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Heart Failure Due to Valve Defect in Cats

Atrioventricular Valve Endocardiosis in Cats

 

There are four chambers of the heart: the upper two are called the atria (singular: atrium), and the bottom two chambers are called the ventricles. A valve is present between each atrial and ventricular pair. These valves are referred to as the atrioventricular valves. The valve between the left atrium and ventricle is called the mitral valve, and the valve between the right atrium and ventricle is the tricuspid valve.

 

Endocardiosis is a condition in which excessive fibrous tissue develops in the atrioventricular valves, affecting both the structure and function of the valves. This defect ultimately leads to congestive heart failure (CHF) in such patients. In a failing state, the heart is not able to pump adequate blood and must work harder in order to meet the body's requirements. This increased effort leads to structural damage to the heart, eventually leading to functional incapacitation. This disease is uncommon in cats, but when it does occur it is more likely to affect older cats.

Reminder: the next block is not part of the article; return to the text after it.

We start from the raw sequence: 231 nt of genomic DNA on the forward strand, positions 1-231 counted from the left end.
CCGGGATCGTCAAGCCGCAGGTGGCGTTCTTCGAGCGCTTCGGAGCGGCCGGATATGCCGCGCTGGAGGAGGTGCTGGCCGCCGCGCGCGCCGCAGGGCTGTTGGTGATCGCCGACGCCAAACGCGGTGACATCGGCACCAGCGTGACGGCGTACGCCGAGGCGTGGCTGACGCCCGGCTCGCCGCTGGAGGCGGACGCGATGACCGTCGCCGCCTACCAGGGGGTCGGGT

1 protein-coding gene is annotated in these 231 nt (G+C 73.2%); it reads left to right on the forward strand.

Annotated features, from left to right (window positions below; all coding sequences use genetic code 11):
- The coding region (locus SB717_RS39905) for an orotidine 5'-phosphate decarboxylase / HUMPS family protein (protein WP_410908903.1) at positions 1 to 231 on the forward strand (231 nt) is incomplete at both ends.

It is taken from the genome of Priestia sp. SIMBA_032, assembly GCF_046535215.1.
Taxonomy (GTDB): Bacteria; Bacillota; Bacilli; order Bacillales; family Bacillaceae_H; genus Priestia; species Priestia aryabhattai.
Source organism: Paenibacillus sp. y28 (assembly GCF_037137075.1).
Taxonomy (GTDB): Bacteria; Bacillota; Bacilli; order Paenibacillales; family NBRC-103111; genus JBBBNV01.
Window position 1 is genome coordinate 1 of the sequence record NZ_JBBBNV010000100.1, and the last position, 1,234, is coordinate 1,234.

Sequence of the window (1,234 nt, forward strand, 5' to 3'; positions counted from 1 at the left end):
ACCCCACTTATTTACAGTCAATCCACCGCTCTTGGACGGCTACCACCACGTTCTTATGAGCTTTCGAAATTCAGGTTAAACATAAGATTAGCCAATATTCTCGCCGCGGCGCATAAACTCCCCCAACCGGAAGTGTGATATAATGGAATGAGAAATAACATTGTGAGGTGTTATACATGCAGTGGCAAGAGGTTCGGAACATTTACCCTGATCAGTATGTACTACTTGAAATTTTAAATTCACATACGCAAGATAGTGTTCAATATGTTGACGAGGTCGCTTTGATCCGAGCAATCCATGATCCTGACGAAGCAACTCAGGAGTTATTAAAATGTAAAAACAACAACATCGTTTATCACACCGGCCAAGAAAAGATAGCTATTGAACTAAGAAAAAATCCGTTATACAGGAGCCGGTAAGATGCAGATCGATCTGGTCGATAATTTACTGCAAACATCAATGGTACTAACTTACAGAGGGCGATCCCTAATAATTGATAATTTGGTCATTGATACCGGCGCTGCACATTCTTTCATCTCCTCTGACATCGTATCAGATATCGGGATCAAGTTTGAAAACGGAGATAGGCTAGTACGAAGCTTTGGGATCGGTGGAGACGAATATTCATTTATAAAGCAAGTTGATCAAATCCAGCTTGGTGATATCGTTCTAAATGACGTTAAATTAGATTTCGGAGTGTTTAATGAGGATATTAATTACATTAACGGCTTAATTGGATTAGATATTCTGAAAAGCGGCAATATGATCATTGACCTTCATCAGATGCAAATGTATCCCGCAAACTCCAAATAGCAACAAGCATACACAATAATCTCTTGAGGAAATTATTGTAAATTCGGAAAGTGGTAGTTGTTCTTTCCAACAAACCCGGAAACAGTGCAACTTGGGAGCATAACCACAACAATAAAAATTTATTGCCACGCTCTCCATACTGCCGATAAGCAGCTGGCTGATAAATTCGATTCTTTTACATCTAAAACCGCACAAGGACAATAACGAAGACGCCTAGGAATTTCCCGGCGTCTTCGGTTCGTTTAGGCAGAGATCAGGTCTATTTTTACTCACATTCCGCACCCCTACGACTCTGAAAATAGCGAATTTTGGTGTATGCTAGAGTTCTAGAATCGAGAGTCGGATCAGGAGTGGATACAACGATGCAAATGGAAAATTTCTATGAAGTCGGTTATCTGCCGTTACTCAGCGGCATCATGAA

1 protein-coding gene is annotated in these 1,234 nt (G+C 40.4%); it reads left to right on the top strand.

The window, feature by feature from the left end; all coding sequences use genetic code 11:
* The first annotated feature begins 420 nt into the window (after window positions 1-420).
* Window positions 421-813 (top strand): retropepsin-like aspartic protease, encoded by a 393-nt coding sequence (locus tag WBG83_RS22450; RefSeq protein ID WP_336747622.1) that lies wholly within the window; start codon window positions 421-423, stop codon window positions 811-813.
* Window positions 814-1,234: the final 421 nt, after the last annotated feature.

Symptoms and Types

 

Following are some of the symptoms related to atrioventricular valve endocardiosis. Please note that the severity and frequency of these symptoms may vary depending upon the severity of the disease itself.

 

  • Murmurs (abnormal heart sounds which can be heard by your veterinarian)
  • Cough
  • Lethargy and weakness
  • Exercise intolerance
  • Difficult breathing
  • Abdominal distention
  • Orthopnea (breathing becomes more difficulty when lying down)
  • Cyanosis (blue discoloration of the skin and mucous membranes)
  • Fainting
  • Syncope/Loss of consciousness
  • Death

 

As the disease advances, cough, exercise intolerance, breathing problems and other symptoms become more severe and may occur more frequently.

 

Causes

 

Idiopathic – obscure or unknown cause.

 

Diagnosis